I try to write notes in study material in Japanese, and handwrite in Japanese occasionally at work (ALT in Japan), whether in notes to teachers or in my own planner, but it’s not part of my normal study routine.

For a while I was making physical flashcards, which was great for writing practice, but it wound up being impractical time- and space-wise in comparison to digital apps. I’d like to make carve out some regular kanji-writing time, since it is important, but as it’s the least important area for me to study and practice right now, it keeps getting put on back burner.


Thanks everyone. Looks like a lot of people don’t do that much handwriting either so I’m not alone in that.

I was trying to go to sleep the other night and suddenly realised that for the life of me I couldn’t remember how to write す. I mean I’ve read it a million times by now and I know exactly where it is on the keyboard but that was a freaky experience. That’s partially why I’m considering starting handwriting a bit.


Before this year, I didn’t think much of writing but then there have been a few situations where I couldn’t write my address. I don’t write in my textbooks so I write everything in notebooks. I don’t like katakana and neglected it for sometime then realized it is every bit as important. Even though I dislike writing at times (have to for a course) I’ve begun to appreciate it.


I keep a loooooooooong list of all the vocabulary I learn. I write down the kanji, the meaning, the reading, is it on or kun or both, and the type of word.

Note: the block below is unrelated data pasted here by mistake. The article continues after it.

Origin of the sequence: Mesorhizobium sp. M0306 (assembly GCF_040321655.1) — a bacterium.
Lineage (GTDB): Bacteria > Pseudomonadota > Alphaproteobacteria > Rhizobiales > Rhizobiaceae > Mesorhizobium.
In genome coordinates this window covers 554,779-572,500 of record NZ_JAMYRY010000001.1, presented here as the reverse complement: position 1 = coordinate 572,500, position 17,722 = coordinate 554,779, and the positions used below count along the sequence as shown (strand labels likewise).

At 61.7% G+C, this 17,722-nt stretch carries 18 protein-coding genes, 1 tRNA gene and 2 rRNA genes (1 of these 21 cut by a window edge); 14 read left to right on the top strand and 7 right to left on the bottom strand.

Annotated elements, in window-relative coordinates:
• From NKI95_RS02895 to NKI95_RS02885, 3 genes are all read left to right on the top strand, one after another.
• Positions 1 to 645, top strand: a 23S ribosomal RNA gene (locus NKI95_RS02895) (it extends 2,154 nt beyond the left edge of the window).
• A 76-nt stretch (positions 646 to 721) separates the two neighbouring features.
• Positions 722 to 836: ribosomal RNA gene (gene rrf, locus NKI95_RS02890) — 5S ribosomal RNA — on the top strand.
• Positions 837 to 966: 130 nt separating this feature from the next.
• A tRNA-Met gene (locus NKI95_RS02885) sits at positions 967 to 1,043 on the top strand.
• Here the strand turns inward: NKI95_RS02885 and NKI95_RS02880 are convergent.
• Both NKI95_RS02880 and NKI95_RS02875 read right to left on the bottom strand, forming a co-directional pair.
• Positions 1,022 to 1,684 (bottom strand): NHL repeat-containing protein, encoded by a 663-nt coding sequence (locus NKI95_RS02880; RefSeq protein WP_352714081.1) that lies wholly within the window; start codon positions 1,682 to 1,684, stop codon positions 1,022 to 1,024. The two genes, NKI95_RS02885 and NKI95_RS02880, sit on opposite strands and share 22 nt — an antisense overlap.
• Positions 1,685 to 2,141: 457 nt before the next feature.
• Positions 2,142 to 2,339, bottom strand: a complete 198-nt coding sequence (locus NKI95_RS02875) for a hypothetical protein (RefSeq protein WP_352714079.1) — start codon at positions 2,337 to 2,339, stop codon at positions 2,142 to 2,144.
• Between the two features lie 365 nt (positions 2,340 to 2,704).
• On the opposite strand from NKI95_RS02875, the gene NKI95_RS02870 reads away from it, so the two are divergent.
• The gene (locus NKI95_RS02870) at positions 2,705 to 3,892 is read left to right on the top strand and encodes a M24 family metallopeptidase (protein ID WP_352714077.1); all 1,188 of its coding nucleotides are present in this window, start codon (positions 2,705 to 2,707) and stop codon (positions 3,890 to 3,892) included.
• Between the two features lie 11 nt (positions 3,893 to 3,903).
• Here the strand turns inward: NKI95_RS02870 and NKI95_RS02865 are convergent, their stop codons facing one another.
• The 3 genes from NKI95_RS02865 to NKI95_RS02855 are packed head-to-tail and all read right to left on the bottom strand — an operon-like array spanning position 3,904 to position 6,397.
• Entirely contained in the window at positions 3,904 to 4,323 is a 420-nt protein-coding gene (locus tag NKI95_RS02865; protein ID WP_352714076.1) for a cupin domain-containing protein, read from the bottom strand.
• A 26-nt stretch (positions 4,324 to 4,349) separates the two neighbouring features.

When I have a leech, I write it down on a little blackboard. I also use it for Anki, when it asks me certain words, I write them out to see if I remember how to write them. I hate wasting paper, which is why I use the blackboard when I don’t need to keep it.

But all the exercises i just do in word. I keep a file that keeps growing. I also have a file where I put down all grammar points I learn, in alphabetic order, just like in the Dictionary of Japanese grammar.

Back in college, they made us do the exercises on paper so they could check the answers and such. Which is why I’m fairly confident in my writing skills today. My college also had native Japanese students (foreign exchange program) that checked our writing and corrected any mistakes. They also encouraged us to speak to them in Japanese from day one. All of their lessons were in Japanese and the Dutch teacher would then later explain the things we didn’t understand. But almost all work we did, was on paper.
This was between 2007 and 2011.


Do you think that was helpful and made learning easier in some ways?

Yes, I think writing in this language (and any that uses symbols other than roman letters) is especially beneficial since it will really enforce the way a kanji looks. This also goes for the kana, though that’s probably done faster since you see them pretty much everywhere.

Obviously, doing the exercises themselves helped a lot too, but more on reinforcing the grammar than the kanji. I don’t know if you know the Minna no Nihongo series, but we had every single book for it, and did it all. One chapter a week.

Edit: I have to add, this of course was a college specializing in learning Japanese. So you had plenty time to do all this, because there weren’t many other classes (there were some, marketing, business etc) that required our attention.


I have been writing down all of the kanji I come across. I may not be writing them in the correct stroke order, but I do find that writing them down helps my retention of the kanji. Also I write down its meanings and its different readings :slight_smile: